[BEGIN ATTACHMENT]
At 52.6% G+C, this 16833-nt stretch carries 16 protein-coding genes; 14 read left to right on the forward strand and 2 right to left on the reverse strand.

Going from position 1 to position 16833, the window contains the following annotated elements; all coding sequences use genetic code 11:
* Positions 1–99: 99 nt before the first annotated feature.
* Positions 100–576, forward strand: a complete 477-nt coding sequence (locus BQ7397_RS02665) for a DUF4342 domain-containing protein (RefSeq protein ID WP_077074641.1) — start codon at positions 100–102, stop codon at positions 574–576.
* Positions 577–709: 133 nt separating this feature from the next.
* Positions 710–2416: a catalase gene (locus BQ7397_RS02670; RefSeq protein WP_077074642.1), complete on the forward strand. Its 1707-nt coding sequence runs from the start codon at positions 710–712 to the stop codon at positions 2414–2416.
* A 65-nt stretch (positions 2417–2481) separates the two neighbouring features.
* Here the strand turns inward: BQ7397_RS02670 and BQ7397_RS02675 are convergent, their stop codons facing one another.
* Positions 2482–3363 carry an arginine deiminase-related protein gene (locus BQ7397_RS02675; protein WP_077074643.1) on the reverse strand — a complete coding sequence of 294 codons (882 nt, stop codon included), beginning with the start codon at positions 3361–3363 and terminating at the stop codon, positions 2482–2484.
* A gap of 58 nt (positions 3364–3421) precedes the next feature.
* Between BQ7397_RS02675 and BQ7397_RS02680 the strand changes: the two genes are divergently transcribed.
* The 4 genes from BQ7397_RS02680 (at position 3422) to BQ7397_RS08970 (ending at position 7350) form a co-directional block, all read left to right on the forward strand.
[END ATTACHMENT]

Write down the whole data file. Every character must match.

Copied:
At 52.6% G+C, this 16833-nt stretch carries 16 protein-coding genes; 14 read left to right on the forward strand and 2 right to left on the reverse strand.

Going from position 1 to position 16833, the window contains the following annotated elements; all coding sequences use genetic code 11:
* Positions 1–99: 99 nt before the first annotated feature.
* Positions 100–576, forward strand: a complete 477-nt coding sequence (locus BQ7397_RS02665) for a DUF4342 domain-containing protein (RefSeq protein ID WP_077074641.1) — start codon at positions 100–102, stop codon at positions 574–576.
* Positions 577–709: 133 nt separating this feature from the next.
* Positions 710–2416: a catalase gene (locus BQ7397_RS02670; RefSeq protein WP_077074642.1), complete on the forward strand. Its 1707-nt coding sequence runs from the start codon at positions 710–712 to the stop codon at positions 2414–2416.
* A 65-nt stretch (positions 2417–2481) separates the two neighbouring features.
* Here the strand turns inward: BQ7397_RS02670 and BQ7397_RS02675 are convergent, their stop codons facing one another.
* Positions 2482–3363 carry an arginine deiminase-related protein gene (locus BQ7397_RS02675; protein WP_077074643.1) on the reverse strand — a complete coding sequence of 294 codons (882 nt, stop codon included), beginning with the start codon at positions 3361–3363 and terminating at the stop codon, positions 2482–2484.
* A gap of 58 nt (positions 3364–3421) precedes the next feature.
* Between BQ7397_RS02675 and BQ7397_RS02680 the strand changes: the two genes are divergently transcribed.
* The 4 genes from BQ7397_RS02680 (at position 3422) to BQ7397_RS08970 (ending at position 7350) form a co-directional block, all read left to right on the forward strand.